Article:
PNY sent over its 16GB XLR8 Gaming 3600MHz CL16 DDR4 module kit for testing. The kit contains two 8GB dual-channel modules with RGB lighting.
The RAM is compatible with speeds from 2133MHz to 3600MHz (which utilizes a factory XMP 2.0 overclock). According to the packaging the RGB lighting works with Asus’ Aura Sync, ASRocks’ Polychrome Sync and MSI’s Mystic Light Sync, and GigaByte’s RGB Fusion
I’ve been using 32GB of PNY’s XLR8 RGB 3200MHz DDR4 for a couple of years now, without any issues. Even now, the memory performance places it in the 76%tile range with Performance Test 10.1.
I tested the XLR8 Gaming 3600MHz memory modules on an Aorus Z490 Master motherboard running with an Intel Core i9 -10900K CPU and a PNY XLR8 Gaming RTX 3090 GPU. The physical installation was a breeze down, mostly down to the positive way the Aorus motherboard sockets allow memory positively click into place.
As per the Aorus motherboard’s manual, I installed them in slot 2 and slot 4. It is always worth checking which sockets should be populated as it’s not always intuitive. DDR4 modules should be purchased in at least kits of two so that it is installed in a double channel mode. Whilst practically this will make little difference to the speed of the RAM, it is the optimal and intended way that DDR4 should be configured.
The only settings that needed adjusting post-installation is selecting the XMP 2.0 profile from within the motherboard’s UEFI menu. This is done by pressing DEL (common with most, but not all motherboards) just before Windows starts loading. The memory will still work if you don’t do the above but will default to slower speeds. XMP 2.0 allows memory modules to run at higher speeds than the JEDEC standards, setting them to the factory overclock that they are designed to accommodate.
The XMP 2.0 specification of the PNY XLR8 Gaming 3600MHz DDR4 modules (from the CPU-Z app) grants a frequency of 1800 MHz (the double data rate, i.e. DDR, doubling the frequency to 3600MHz), with timings of CL18-20-20-40-60 at 1.350 volts.
The high frequency, along with the low latency of 18 makes these DDR4 modules ideal for users that have upgraded to Intel’s 12th generation CPUs, but are unwilling to splash out on the newer and much more expensive) DDR5 memory modules. They are also perfect for users wanting that final DDR4 memory upgrade before jumping over to DDR5 with their next PC, once the new memory standard has matured enough to see real gains.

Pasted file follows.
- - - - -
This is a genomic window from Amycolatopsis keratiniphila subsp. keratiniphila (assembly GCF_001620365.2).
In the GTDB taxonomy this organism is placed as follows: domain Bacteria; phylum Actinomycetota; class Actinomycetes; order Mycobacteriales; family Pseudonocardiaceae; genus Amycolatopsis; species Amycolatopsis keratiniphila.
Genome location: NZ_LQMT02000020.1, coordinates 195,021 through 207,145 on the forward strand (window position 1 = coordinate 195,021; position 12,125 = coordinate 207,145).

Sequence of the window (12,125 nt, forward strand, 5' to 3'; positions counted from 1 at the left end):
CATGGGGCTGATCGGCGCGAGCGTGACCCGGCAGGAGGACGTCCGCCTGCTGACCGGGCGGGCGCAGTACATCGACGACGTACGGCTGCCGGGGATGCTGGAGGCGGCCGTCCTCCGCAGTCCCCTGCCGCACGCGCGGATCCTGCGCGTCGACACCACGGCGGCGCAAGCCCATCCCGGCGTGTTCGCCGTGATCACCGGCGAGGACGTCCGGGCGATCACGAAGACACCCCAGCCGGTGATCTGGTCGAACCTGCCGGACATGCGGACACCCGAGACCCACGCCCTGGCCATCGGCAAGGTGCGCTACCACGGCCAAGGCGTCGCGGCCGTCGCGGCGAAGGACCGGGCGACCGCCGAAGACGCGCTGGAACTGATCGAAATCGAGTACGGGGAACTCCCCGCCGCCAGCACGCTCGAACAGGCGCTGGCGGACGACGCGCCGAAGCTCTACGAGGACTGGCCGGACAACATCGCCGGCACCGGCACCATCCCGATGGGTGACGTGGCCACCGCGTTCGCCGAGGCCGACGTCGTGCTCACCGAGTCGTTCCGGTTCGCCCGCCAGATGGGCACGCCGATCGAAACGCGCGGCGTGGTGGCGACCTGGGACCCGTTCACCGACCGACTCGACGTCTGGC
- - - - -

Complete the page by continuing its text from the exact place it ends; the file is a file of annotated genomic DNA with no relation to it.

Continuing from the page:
Testing the PNY XLR8 Gaming 3600MHz DDR4 memory modules using Performance Mark 10.1 garnered some impressive results, the test achieving a memory mark of 3323, an 85%-tile result. Compare this to the much more expensive PNY XLR8 Gaming MAKO 6000MHz DDR5 I recently tested, which achieved a 92%-tile score, and you can see that the DDR4 can still hold its own.
To be honest, right now you are likely to get similar performance and maybe even better performance from these low latency DDR4 modules than you will from the current crop of DDR5 modules. This will, of course, likely change as DDR5 technology matures, but there’s absolutely nothing wrong with sticking with DDR4 for now.
The only downside with this PNY kit is that it is only 16GB. For games, it’s really on the cusp, but you shouldn’t have a problem as long as you are not running multiple applications in the background. I got a warning a couple of times from Star Citizen telling me that I only had 6GB of the 16GB installed available for the game, but it still ran without issue.
If, however, you use video or image editing software and/or 3D modelling/rendering packages I would recommend 32GB of memory. If only to raise the ceiling and avoid potential issues when using multiple applications at once. In the next five years, I can see 32GB of memory being the norm, and considering the likelihood of compatibility problems (even if they are identical) of adding more memory modules at a later date, it’s probably worth investing in 32GB now if you can afford to and plan on keeping your PC for a few years.
In a windowed PC chassis, the two sticks look pretty good, the brushed aluminium heat spreaders giving them a unique look. The RGB complemented my other RGB components. Whilst I’ve had no problems linking PNY RGB lighting to the Asus Aura Sync app in the past, I could not get it to be recognised with Gigabyte’s RGB Fusion app- this is more likely down to the, rather flaky, Gigabyte RGB software rather than the memory modules. In any case, even with random lighting, they look good in a windowed case.
The 16GB PNY XLR8 Gaming 3600MHz DDR4 kit proved to be robust, not only whist playing games, but also whilst editing large videos and photos using Adobe Premiere and Photoshop. Easy to install and set up, the memory ran as it should and to specification. Not only does it look good in your case, the high-performance 16GB kit also offers gamers a sound, and more affordable, DDR4 memory module upgrade.